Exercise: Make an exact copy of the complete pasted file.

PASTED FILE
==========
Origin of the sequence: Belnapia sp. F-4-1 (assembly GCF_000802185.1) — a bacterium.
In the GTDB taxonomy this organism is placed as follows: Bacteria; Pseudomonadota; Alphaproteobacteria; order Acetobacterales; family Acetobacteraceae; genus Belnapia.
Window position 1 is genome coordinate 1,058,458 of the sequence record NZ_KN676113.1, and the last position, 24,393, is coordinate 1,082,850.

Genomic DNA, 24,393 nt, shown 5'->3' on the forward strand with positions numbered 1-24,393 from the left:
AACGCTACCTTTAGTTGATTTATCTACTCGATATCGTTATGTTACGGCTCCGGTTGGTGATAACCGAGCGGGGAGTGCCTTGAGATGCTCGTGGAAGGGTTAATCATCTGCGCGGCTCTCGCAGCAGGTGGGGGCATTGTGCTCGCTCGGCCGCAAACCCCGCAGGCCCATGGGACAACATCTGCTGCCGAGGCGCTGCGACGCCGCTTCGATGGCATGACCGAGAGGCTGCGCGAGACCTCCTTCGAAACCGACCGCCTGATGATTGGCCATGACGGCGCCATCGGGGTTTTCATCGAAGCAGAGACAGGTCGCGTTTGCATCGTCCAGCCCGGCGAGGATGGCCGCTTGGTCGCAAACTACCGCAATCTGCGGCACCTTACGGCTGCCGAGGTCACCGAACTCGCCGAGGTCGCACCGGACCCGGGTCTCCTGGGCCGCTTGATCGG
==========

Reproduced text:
Origin of the sequence: Belnapia sp. F-4-1 (assembly GCF_000802185.1) — a bacterium.
In the GTDB taxonomy this organism is placed as follows: Bacteria; Pseudomonadota; Alphaproteobacteria; order Acetobacterales; family Acetobacteraceae; genus Belnapia.
Window position 1 is genome coordinate 1,058,458 of the sequence record NZ_KN676113.1, and the last position, 24,393, is coordinate 1,082,850.

Genomic DNA, 24,393 nt, shown 5'->3' on the forward strand with positions numbered 1-24,393 from the left:
AACGCTACCTTTAGTTGATTTATCTACTCGATATCGTTATGTTACGGCTCCGGTTGGTGATAACCGAGCGGGGAGTGCCTTGAGATGCTCGTGGAAGGGTTAATCATCTGCGCGGCTCTCGCAGCAGGTGGGGGCATTGTGCTCGCTCGGCCGCAAACCCCGCAGGCCCATGGGACAACATCTGCTGCCGAGGCGCTGCGACGCCGCTTCGATGGCATGACCGAGAGGCTGCGCGAGACCTCCTTCGAAACCGACCGCCTGATGATTGGCCATGACGGCGCCATCGGGGTTTTCATCGAAGCAGAGACAGGTCGCGTTTGCATCGTCCAGCCCGGCGAGGATGGCCGCTTGGTCGCAAACTACCGCAATCTGCGGCACCTTACGGCTGCCGAGGTCACCGAACTCGCCGAGGTCGCACCGGACCCGGGTCTCCTGGGCCGCTTGATCGG